Figure 5A–D presents the kinetics of glucose production by the cellulase enzyme in the presence of Tween 20, Tween 80, Span 80, and PEG 400. It can be observed that, regarding the control, additives Tween 20, Tween 80, and PEG 400 showed some improvement in the glucose concentration produced at 72 h; however, in the case of the Span 80 surfactant, both evaluated surfactant concentrations, 0.02 and the 0.1 g/g substrate, were below the glucose production of the control. The inefficiency of Span 80 can be attributed to its low HLB number, related to a low hydrophilic property, which probably indicates a lower capacity to stimulate the desorption of the enzyme from the binding site on the surface of the substrate after the hydrolysis was carried out on that site [1]. Bardant et al. [35] studied the enzymatic hydrolysis of empty palm fruit bunches’ pulp using Tween 20 and Span 85 and reached higher cellulose-conversion yields for Tween 20 than the ones obtained for Span 85; the authors attributed that behavior to the lowest HLB of Span 85. Moreover, Oliva-Taravilla et al. [38] studied the effect of several biosurfactants on the enzymatic saccharification of pretreated spruce. The authors argued that the differences on cellulose conversion between saponins and rhamnolipid was related to the chemical structure of their aglycones. However, rhamnolipid contains shorter hydrophilic moieties compared to saponins, whose hydrophilic moieties are longer. Therefore, rhamnolipid presents lower HLB than saponin, and the results are in concordance with the current study.
The highest glucose concentration achieved in this stage was 79.76 g/L with PEG 400 and a surfactant concentration of 0.1 g/g substrate; however, it should be noted that, regarding the control, it only represents an enhancement of 7% in the glucose production, while the other conditions evaluated were below this percentage. Zhou et al. [3] found similar results to the ones reached in this work; they studied the effect of Tween 20 and Tween 80 using filter paper and microcrystalline cellulose as substrate, where cellulose conversions enhancements lower than 5% were achieved. In addition, the authors investigated the effect of shaking speed, pH, cellulose crystallinity, and structural features of the substrate, concluding that the positive effect of the surfactants was restricted by several factors, including surfactant type and substrate features, as well as saccharification operational conditions. Moreover, Alencar et al. [39] found no enhancement with the addition of Tween 80 in the enzymatic hydrolysis of cactus pear.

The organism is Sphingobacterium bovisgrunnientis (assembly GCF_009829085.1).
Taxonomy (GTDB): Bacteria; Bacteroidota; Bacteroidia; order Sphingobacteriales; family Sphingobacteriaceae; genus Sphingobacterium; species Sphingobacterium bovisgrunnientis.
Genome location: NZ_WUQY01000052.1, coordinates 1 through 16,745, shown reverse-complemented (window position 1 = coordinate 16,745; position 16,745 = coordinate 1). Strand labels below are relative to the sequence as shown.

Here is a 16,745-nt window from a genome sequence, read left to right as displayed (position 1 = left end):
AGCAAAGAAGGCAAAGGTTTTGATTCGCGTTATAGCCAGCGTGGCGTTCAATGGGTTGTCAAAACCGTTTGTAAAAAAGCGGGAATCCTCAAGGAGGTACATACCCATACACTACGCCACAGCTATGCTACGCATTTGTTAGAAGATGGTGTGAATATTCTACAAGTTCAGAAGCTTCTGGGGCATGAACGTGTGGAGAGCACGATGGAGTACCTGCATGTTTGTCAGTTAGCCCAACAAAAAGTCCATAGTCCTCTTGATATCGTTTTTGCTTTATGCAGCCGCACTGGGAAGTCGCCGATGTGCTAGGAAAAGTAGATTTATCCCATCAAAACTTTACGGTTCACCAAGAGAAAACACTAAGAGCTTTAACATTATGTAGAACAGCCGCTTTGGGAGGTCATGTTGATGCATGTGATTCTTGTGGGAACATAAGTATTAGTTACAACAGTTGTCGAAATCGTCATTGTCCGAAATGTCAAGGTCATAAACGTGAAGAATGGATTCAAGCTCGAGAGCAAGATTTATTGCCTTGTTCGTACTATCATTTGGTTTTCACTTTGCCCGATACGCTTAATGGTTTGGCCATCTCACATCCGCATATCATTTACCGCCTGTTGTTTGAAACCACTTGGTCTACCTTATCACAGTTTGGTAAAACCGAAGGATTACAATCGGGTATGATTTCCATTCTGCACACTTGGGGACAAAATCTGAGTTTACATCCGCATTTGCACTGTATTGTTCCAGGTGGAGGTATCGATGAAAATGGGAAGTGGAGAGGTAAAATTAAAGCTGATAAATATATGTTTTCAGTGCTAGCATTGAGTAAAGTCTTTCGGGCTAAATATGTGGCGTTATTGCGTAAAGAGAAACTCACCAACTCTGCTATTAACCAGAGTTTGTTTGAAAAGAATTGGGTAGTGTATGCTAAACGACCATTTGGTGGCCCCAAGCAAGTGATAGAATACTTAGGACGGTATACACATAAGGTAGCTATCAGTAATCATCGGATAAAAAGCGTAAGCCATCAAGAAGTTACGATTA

Non-ionic surfactants have been highly reported as reducing sugars-production enhancement in enzymatic hydrolysis of the cellulose process; nevertheless, most of the investigation in this matter was developed using cellulose model substrate (pure cellulose) [13,15,39]. Lignocellulosic biomass has different hydrophobic properties than pure cellulose, mainly due to the significant lignin content in its structure, which may interfere in the surfactants’ ideal action [3].
The completely randomized design statistical analysis with four factors (surfactant type), two levels (surfactant concentration), and two repetitions allowed to reject the null hypothesis, which means that there is a significant difference among the treatments evaluated, with 95% confidence level. The analysis of variance (ANOVA) is summarized in Table 3. Furthermore, due to the difference found on the effect of the type of surfactant on the glucose produced in the enzymatic hydrolysis, a multiple means comparison test was performed according to Tukey’s criteria (presented in Table 4), where it was determined that the two best treatments were PEG 400 and Tween 80, with a concentration of 0.1 g/g substrate, since they produced the highest sugars concentration at 72 h of saccharification.

3.1.2. Surfactant Loading